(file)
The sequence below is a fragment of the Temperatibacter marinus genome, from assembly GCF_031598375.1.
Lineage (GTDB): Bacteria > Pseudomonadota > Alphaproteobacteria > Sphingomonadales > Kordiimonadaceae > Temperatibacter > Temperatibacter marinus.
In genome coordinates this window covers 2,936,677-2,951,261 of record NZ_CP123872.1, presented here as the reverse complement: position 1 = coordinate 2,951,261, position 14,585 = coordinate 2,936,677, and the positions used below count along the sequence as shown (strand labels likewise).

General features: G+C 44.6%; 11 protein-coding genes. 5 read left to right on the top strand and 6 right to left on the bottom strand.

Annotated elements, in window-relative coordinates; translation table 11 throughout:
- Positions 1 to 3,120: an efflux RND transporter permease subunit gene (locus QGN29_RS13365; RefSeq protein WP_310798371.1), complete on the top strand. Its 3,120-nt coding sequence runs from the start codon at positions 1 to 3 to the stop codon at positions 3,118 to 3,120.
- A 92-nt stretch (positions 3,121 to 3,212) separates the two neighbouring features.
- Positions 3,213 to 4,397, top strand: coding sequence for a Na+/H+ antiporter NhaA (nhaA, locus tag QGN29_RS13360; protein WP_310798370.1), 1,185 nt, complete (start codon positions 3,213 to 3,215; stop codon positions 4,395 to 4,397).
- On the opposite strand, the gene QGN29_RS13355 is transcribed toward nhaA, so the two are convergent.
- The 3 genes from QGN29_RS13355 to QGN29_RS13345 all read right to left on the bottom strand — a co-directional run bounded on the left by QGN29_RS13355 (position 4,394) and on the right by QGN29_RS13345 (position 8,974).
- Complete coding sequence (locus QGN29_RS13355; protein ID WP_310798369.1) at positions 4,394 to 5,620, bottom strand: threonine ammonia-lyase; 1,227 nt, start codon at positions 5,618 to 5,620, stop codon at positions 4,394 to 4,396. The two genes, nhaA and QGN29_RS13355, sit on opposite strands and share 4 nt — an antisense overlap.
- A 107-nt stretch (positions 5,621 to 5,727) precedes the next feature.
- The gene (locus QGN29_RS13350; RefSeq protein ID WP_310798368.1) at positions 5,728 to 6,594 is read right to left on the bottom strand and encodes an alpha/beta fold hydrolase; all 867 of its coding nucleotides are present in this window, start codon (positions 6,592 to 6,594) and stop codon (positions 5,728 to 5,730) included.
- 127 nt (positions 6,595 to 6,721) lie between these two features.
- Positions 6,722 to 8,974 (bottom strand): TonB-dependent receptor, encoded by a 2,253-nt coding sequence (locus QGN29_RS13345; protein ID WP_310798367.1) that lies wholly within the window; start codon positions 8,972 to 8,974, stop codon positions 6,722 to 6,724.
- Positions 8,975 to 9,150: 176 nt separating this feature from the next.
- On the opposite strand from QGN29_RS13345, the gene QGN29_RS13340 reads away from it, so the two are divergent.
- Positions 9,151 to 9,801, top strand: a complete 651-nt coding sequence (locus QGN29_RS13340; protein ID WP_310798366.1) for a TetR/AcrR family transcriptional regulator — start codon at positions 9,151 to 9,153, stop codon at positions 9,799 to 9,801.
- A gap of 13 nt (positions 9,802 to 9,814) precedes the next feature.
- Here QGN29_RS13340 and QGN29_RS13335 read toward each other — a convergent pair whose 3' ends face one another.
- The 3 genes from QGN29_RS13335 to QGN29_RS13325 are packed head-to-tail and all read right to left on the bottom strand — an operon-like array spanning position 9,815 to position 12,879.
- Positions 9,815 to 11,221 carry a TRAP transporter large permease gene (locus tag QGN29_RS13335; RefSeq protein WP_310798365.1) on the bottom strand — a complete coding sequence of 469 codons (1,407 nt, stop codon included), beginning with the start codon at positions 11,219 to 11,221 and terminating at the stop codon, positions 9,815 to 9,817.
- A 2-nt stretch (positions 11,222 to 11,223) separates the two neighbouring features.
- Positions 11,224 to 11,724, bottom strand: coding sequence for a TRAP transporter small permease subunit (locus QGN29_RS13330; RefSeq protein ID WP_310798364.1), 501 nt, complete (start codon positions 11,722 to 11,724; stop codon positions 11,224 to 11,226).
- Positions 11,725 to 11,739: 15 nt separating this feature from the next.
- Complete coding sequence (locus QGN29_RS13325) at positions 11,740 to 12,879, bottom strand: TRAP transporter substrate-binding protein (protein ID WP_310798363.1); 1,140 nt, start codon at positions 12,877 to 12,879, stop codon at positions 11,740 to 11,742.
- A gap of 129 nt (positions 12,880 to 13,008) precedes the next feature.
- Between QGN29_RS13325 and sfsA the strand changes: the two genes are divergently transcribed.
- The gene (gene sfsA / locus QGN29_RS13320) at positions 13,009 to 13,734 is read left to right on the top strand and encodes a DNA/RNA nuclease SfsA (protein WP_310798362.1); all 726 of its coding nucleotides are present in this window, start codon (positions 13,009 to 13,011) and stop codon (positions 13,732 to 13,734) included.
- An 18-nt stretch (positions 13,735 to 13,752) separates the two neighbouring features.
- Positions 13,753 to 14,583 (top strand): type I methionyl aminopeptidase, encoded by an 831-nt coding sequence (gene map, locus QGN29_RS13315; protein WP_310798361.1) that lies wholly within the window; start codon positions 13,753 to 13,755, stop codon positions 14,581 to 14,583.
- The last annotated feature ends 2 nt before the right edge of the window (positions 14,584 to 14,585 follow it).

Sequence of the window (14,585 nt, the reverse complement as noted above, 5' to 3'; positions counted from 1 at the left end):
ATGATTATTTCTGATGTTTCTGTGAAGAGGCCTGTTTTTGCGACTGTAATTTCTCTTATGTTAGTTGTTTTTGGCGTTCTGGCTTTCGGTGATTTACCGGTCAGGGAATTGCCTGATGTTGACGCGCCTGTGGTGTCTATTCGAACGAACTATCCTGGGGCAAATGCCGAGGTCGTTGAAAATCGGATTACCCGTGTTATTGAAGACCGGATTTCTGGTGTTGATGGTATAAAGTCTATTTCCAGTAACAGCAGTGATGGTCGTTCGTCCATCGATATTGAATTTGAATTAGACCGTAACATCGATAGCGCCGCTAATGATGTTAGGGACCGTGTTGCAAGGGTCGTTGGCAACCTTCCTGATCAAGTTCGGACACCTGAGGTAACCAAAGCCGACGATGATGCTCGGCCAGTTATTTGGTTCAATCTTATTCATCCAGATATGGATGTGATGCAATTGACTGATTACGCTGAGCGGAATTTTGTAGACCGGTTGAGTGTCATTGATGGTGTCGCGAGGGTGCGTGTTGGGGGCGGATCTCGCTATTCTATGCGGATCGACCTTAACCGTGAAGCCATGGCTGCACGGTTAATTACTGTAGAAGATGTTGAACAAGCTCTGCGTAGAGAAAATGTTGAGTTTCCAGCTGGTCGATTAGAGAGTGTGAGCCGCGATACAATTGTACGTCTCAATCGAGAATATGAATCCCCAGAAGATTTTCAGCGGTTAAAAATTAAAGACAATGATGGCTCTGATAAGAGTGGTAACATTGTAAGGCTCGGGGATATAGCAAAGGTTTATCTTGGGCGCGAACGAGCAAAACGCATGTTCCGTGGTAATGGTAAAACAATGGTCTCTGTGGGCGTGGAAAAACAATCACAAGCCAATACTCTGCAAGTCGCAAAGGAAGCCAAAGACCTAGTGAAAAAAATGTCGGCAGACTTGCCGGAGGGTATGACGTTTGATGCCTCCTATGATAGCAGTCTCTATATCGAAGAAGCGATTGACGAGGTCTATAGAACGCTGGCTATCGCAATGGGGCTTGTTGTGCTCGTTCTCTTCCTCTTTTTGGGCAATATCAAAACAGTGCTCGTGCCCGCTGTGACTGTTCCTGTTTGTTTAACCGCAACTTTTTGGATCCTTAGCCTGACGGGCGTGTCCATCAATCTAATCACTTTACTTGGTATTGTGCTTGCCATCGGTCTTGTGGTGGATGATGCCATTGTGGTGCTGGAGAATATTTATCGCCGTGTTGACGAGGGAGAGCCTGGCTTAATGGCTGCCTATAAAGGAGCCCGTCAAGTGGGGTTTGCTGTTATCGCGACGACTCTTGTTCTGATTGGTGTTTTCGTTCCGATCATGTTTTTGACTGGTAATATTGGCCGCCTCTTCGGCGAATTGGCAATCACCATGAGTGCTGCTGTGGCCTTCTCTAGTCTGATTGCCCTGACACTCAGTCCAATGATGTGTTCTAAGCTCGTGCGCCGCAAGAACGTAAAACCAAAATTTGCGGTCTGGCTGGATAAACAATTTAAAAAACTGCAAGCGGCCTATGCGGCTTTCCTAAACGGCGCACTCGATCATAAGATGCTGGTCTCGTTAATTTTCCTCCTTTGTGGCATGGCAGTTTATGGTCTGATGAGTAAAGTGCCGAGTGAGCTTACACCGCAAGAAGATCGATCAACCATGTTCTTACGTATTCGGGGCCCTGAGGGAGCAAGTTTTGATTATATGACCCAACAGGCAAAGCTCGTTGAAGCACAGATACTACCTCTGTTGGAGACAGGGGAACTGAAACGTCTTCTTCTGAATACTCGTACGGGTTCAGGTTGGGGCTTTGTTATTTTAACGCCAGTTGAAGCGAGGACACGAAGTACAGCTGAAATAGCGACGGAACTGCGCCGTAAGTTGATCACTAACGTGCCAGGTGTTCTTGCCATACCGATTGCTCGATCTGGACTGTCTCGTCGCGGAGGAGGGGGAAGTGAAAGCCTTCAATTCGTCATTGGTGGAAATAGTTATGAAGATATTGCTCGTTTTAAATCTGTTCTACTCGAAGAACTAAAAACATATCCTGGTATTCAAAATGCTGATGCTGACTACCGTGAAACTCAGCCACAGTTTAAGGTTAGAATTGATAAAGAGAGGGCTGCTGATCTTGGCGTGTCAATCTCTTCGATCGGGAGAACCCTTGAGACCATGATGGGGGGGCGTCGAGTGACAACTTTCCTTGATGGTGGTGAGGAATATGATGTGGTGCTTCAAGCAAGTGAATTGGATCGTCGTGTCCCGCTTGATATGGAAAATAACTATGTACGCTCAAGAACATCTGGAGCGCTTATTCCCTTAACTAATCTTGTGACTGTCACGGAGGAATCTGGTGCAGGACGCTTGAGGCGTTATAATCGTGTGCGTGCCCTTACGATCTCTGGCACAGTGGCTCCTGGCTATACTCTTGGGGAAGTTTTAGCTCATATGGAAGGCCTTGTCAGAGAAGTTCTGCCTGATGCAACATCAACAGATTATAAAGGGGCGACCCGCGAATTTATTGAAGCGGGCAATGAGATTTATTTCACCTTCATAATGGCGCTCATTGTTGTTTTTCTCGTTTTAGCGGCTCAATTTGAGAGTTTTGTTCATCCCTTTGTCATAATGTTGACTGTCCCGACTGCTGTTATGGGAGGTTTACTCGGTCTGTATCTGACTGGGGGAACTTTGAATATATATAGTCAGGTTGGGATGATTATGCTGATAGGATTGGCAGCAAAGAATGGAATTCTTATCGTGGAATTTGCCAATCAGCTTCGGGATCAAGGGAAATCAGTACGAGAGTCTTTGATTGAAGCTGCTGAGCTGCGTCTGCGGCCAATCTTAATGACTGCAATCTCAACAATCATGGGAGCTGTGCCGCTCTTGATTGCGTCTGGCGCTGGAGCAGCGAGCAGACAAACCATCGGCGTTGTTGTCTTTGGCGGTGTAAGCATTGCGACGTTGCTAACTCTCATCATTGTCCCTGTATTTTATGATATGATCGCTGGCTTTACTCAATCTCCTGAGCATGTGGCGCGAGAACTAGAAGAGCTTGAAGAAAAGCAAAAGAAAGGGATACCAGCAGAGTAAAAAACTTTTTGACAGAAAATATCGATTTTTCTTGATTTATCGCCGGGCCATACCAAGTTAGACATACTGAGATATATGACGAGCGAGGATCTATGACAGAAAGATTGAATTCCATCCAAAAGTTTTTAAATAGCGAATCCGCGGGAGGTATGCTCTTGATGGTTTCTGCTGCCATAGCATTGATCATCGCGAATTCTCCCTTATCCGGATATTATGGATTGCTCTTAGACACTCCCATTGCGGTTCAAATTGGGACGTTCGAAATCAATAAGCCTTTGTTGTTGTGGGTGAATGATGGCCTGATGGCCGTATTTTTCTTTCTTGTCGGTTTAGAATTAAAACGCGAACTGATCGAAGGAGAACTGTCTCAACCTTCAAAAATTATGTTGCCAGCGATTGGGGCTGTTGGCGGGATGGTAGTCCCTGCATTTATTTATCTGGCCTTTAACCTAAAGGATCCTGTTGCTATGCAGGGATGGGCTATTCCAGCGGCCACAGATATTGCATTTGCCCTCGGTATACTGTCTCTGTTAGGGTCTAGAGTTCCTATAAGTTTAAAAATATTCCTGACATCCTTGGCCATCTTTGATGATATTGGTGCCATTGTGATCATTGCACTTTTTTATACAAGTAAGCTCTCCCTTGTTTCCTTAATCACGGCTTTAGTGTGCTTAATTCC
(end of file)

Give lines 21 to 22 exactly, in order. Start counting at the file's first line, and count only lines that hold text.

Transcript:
- The 3 genes from QGN29_RS13335 to QGN29_RS13325 are packed head-to-tail and all read right to left on the bottom strand — an operon-like array spanning position 9,815 to position 12,879.
- Positions 9,815 to 11,221 carry a TRAP transporter large permease gene (locus tag QGN29_RS13335; RefSeq protein WP_310798365.1) on the bottom strand — a complete coding sequence of 469 codons (1,407 nt, stop codon included), beginning with the start codon at positions 11,219 to 11,221 and terminating at the stop codon, positions 9,815 to 9,817.